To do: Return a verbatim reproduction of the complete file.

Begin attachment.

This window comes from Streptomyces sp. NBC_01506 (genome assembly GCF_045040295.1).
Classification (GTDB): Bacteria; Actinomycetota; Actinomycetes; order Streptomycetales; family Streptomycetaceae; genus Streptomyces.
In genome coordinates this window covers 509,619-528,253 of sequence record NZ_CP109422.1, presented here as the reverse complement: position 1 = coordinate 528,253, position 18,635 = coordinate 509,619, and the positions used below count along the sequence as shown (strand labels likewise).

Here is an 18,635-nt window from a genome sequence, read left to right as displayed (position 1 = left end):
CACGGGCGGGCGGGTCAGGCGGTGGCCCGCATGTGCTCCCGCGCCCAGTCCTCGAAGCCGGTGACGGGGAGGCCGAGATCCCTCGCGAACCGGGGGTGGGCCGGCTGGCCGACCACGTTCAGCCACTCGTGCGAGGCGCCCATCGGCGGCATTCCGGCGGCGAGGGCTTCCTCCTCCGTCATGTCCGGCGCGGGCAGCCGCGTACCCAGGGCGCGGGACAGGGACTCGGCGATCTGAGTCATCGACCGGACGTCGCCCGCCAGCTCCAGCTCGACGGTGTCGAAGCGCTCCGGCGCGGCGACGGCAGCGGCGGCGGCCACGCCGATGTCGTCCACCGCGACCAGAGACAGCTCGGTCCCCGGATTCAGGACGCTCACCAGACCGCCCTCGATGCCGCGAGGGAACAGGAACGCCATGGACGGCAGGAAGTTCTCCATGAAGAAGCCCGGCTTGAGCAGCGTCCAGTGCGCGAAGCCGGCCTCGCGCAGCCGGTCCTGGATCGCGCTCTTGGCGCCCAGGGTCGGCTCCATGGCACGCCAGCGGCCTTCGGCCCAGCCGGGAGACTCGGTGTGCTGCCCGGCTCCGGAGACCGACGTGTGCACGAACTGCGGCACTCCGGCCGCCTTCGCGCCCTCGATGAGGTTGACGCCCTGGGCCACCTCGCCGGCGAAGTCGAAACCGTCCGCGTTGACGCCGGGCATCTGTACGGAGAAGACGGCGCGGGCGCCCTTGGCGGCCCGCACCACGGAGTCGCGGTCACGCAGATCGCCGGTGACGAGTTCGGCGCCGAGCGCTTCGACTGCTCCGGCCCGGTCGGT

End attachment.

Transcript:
This window comes from Streptomyces sp. NBC_01506 (genome assembly GCF_045040295.1).
Classification (GTDB): Bacteria; Actinomycetota; Actinomycetes; order Streptomycetales; family Streptomycetaceae; genus Streptomyces.
In genome coordinates this window covers 509,619-528,253 of sequence record NZ_CP109422.1, presented here as the reverse complement: position 1 = coordinate 528,253, position 18,635 = coordinate 509,619, and the positions used below count along the sequence as shown (strand labels likewise).

Here is an 18,635-nt window from a genome sequence, read left to right as displayed (position 1 = left end):
CACGGGCGGGCGGGTCAGGCGGTGGCCCGCATGTGCTCCCGCGCCCAGTCCTCGAAGCCGGTGACGGGGAGGCCGAGATCCCTCGCGAACCGGGGGTGGGCCGGCTGGCCGACCACGTTCAGCCACTCGTGCGAGGCGCCCATCGGCGGCATTCCGGCGGCGAGGGCTTCCTCCTCCGTCATGTCCGGCGCGGGCAGCCGCGTACCCAGGGCGCGGGACAGGGACTCGGCGATCTGAGTCATCGACCGGACGTCGCCCGCCAGCTCCAGCTCGACGGTGTCGAAGCGCTCCGGCGCGGCGACGGCAGCGGCGGCGGCCACGCCGATGTCGTCCACCGCGACCAGAGACAGCTCGGTCCCCGGATTCAGGACGCTCACCAGACCGCCCTCGATGCCGCGAGGGAACAGGAACGCCATGGACGGCAGGAAGTTCTCCATGAAGAAGCCCGGCTTGAGCAGCGTCCAGTGCGCGAAGCCGGCCTCGCGCAGCCGGTCCTGGATCGCGCTCTTGGCGCCCAGGGTCGGCTCCATGGCACGCCAGCGGCCTTCGGCCCAGCCGGGAGACTCGGTGTGCTGCCCGGCTCCGGAGACCGACGTGTGCACGAACTGCGGCACTCCGGCCGCCTTCGCGCCCTCGATGAGGTTGACGCCCTGGGCCACCTCGCCGGCGAAGTCGAAACCGTCCGCGTTGACGCCGGGCATCTGTACGGAGAAGACGGCGCGGGCGCCCTTGGCGGCCCGCACCACGGAGTCGCGGTCACGCAGATCGCCGGTGACGAGTTCGGCGCCGAGCGCTTCGACTGCTCCGGCCCGGTCGGT